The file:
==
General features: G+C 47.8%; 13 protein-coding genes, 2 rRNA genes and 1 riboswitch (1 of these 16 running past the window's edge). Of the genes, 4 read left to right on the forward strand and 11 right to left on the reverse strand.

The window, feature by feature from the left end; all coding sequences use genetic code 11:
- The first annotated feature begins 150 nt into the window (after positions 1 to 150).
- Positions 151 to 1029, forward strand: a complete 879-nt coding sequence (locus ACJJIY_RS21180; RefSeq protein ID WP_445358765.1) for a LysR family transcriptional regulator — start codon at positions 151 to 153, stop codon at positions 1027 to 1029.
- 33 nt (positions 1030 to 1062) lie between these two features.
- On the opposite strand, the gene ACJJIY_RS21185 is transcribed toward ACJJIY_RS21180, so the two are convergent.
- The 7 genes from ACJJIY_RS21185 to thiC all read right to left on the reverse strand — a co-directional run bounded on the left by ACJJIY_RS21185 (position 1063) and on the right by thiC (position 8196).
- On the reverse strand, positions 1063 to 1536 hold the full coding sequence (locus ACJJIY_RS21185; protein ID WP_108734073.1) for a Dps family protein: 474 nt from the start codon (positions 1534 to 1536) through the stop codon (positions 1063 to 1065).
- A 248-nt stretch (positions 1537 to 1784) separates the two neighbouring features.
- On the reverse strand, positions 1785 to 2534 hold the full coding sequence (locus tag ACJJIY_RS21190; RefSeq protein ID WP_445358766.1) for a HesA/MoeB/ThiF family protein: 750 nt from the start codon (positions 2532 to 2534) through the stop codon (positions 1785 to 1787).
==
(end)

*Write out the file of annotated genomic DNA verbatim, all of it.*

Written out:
General features: G+C 47.8%; 13 protein-coding genes, 2 rRNA genes and 1 riboswitch (1 of these 16 running past the window's edge). Of the genes, 4 read left to right on the forward strand and 11 right to left on the reverse strand.

The window, feature by feature from the left end; all coding sequences use genetic code 11:
- The first annotated feature begins 150 nt into the window (after positions 1 to 150).
- Positions 151 to 1029, forward strand: a complete 879-nt coding sequence (locus ACJJIY_RS21180; RefSeq protein ID WP_445358765.1) for a LysR family transcriptional regulator — start codon at positions 151 to 153, stop codon at positions 1027 to 1029.
- 33 nt (positions 1030 to 1062) lie between these two features.
- On the opposite strand, the gene ACJJIY_RS21185 is transcribed toward ACJJIY_RS21180, so the two are convergent.
- The 7 genes from ACJJIY_RS21185 to thiC all read right to left on the reverse strand — a co-directional run bounded on the left by ACJJIY_RS21185 (position 1063) and on the right by thiC (position 8196).
- On the reverse strand, positions 1063 to 1536 hold the full coding sequence (locus ACJJIY_RS21185; protein ID WP_108734073.1) for a Dps family protein: 474 nt from the start codon (positions 1534 to 1536) through the stop codon (positions 1063 to 1065).
- A 248-nt stretch (positions 1537 to 1784) separates the two neighbouring features.
- On the reverse strand, positions 1785 to 2534 hold the full coding sequence (locus tag ACJJIY_RS21190; RefSeq protein ID WP_445358766.1) for a HesA/MoeB/ThiF family protein: 750 nt from the start codon (positions 2532 to 2534) through the stop codon (positions 1785 to 1787).